Home/Comet assay news/Ocean Acidification and Artificial Seawater - The comet assay in an Arenicola marina study

Ocean Acidification and Artificial Seawater - The comet assay in an Arenicola marina study

Ocean acidification, the change in pH and carbonate chemistry of the world’s oceans as a result of increasing atmospheric concentrations of carbon dioxide, is now broadly considered to represent a major threat to global marine biodiversity. While copper is a naturally occurring trace element essential for some biological functions, elevated levels can be toxic to a range of marine organisms. Metals, such as copper, exert toxicity via the production of reactive oxygen species. At elevated levels these can overwhelm an organism’s antioxidant defences and induce oxidative damage of cellular components such as proteins, lipids, and DNA. 

The lugworm or sandworm, Arenicola marina, is a large marine worm of the phylum Annelida.  A. marina is an ecologically important benthic species inhabiting intertidal sediments across Northern Europe with important roles as a sediment engineer and prey species for wading birds and fish.

Here, the researchers investigated the response of the early life history stages of A. marina to combined exposure to ocean acidification conditions and copper in order to test the hypothesis that copper toxicity will be enhanced at reduced seawater pH.

Worms were collected from Mothecombe beach, Devon, UK during November 2013 and assessed for sex and maturity.  Their tanks were filled with natural sediment collected from Mothecombe and well-aerated artificial seawater made up to the correct salinity.

The comet assay was utilized to measure DNA strand breaks in sperm exposed to seawater pH and copper treatments. A 10 μL aliquot of undiluted sperm from each male was added to individual vials containing 1.85 mL of treatment seawater. Sperm-seawater solutions were incubated at 12 ± 0.1 °C for 1 h before being centrifuged for 4 min at 7826 g. The excess fluid was removed and the cell concentrate gently mixed with 1% low melting point agarose heated to 37 °C and dropped onto slides previously coated in 1% high melting point agarose. Briefly, cells were subjected to 2 h of lysis in alkaline conditions at 5 °C, followed by 45 min of denaturation in electrophoresis buffer (0.3 M NaOH and 1 mM EDTA), 30 min of electrophoresis at 25 V and a final neutralization step. Slides were stained with SYBR Safe DNA Gel Stain and examined using fluorescence microscopy (excitation: 502 nm; emission: 530 nm). One hundred cells per slide were analyzed using Comet Assay IV (Perceptive Instruments Ltd.) to quantify the percentage of DNA in the comet tail (resulting from DNA strand breaks) to approximate the percentage of DNA damage induced in each treatment.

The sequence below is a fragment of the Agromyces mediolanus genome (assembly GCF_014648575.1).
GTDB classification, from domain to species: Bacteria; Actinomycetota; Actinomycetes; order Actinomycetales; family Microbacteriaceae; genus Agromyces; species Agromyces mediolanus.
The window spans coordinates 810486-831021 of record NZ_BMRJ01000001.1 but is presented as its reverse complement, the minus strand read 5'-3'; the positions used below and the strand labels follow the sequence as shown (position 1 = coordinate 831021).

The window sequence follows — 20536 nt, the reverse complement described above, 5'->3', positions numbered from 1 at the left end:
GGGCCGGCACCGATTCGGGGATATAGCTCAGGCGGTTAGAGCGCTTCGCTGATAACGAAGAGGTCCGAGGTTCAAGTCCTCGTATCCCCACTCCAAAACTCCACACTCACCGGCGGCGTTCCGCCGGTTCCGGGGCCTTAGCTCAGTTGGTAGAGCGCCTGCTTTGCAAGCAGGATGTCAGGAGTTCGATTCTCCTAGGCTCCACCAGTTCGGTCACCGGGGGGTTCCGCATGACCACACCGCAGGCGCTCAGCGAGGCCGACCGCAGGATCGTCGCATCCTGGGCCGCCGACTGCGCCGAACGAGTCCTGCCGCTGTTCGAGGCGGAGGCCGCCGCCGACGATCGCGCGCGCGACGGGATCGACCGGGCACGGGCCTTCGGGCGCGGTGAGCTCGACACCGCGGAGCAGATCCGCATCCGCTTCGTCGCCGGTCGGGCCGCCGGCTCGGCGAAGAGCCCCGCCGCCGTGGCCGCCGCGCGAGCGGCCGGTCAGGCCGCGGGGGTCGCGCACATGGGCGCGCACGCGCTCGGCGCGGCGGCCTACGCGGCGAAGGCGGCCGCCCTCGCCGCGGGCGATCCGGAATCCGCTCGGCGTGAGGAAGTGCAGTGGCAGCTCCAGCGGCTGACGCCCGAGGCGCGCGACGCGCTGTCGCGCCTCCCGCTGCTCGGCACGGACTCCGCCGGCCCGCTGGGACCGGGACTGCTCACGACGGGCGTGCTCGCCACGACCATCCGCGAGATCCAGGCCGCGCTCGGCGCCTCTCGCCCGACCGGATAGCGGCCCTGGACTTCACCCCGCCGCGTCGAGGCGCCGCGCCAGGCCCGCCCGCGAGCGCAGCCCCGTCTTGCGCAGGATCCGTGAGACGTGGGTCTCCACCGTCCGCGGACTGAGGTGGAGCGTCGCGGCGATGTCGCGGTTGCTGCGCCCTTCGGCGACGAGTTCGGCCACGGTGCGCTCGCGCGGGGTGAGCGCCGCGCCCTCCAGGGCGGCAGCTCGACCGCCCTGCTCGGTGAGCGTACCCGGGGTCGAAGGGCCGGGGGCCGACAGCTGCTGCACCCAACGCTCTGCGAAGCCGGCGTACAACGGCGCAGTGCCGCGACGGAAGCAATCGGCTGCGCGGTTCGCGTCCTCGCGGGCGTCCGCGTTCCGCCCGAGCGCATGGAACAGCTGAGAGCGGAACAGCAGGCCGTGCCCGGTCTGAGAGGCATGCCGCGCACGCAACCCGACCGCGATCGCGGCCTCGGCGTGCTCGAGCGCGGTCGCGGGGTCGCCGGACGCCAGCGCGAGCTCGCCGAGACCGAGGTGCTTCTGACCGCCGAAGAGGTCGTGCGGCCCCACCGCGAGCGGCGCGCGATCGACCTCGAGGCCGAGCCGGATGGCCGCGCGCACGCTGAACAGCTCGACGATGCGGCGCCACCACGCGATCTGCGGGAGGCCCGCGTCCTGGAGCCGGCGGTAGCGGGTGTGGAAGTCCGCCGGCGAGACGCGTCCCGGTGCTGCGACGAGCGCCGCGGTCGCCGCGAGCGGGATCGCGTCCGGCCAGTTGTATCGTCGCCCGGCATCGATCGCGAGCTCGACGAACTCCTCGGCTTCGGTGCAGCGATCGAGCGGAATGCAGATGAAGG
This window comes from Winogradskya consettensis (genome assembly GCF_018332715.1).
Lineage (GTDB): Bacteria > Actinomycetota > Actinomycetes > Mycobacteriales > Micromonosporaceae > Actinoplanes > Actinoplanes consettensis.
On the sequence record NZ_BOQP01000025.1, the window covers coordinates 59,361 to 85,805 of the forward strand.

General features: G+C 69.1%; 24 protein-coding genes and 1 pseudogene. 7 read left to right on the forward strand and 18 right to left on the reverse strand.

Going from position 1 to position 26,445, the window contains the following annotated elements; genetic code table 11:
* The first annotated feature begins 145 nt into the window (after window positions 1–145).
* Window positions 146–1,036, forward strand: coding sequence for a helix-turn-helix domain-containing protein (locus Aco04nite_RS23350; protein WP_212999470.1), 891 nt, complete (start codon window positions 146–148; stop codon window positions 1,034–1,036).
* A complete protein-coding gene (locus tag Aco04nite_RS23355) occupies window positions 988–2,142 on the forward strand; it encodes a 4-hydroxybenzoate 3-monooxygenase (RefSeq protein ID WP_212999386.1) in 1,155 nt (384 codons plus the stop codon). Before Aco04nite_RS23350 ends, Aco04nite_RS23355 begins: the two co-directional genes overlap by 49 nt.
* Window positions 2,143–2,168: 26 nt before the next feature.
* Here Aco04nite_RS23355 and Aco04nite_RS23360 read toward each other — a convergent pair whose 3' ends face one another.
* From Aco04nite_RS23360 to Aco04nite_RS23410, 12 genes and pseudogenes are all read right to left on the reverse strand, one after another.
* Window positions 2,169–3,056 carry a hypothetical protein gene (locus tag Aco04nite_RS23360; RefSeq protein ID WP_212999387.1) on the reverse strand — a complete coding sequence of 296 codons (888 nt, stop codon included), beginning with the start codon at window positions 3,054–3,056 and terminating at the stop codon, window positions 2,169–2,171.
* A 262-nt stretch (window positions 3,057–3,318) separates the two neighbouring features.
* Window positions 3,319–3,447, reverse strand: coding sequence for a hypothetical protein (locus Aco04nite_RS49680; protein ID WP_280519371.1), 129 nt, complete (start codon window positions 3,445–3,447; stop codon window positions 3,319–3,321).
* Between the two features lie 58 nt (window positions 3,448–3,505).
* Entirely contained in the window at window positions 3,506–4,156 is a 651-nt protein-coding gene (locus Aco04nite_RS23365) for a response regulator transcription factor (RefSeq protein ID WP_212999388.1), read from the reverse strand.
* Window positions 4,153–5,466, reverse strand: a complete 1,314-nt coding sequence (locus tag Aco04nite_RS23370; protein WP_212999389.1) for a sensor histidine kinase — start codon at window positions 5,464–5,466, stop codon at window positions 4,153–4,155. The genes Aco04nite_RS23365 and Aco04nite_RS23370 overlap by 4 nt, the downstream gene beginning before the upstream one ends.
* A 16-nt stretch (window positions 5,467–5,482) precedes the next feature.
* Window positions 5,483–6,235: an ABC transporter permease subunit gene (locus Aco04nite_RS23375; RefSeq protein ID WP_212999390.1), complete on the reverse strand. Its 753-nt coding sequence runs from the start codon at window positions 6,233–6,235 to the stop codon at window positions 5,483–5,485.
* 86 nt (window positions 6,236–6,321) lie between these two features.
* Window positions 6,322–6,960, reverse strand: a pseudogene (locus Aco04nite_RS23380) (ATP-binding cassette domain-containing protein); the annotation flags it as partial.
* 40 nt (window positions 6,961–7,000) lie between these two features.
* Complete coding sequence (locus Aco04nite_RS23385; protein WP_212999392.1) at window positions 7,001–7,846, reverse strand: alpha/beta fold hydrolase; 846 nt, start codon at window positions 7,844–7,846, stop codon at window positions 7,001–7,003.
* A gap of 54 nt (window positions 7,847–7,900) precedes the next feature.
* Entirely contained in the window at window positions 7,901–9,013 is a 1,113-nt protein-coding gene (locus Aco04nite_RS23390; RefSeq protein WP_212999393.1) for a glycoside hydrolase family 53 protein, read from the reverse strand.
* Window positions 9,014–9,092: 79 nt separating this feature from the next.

The researchers found that there was an increase in spermatozoan DNA damage in the presence of copper across all pH treatments from an average of 14% damage in the controls to 26% in copper treatments (a figure of this data can be seen in the original publication). The researchers concluded that seawater pH and copper interactively induced sperm DNA damage and subsequent analysis identified that this interaction took place between copper and our lowest seawater pH. Medium-term ocean acidification significantly influenced sperm DNA damage.

Additional findings:

  • Larval survival was reduced by 24% when exposed to both ocean acidification and copper combined compared to single ocean acidification or copper exposures.
  • Sperm motility was negatively affected by both ocean acidification and copper singularly with additive toxicity effects of the two stressors when combined.
  • Fertilization success was also negatively affected by both ocean acidification and copper individually, but no additive effects when exposed as combined stressors were present for this stage.

The scientists believe that these findings add to the growing body of evidence that ocean acidification will act to increase the toxicity of copper to marine organisms, which has clear implications for coastal benthic ecosystems suffering chronic metal pollution as carbon dioxide levels rise and drive a reduction in seawater pH.

If you are interested in reading more, please take a look at the original publication:

Ocean Acidification Increases Copper Toxicity to the Early Life History Stages of the Polychaete Arenicola marina in Artificial Seawater. Anna L. Campbell , Stephanie Mangan , Robert P. Ellis , and Ceri Lewis. Environ. Sci. Technol., 2014, 48 (16), pp 9745–9753

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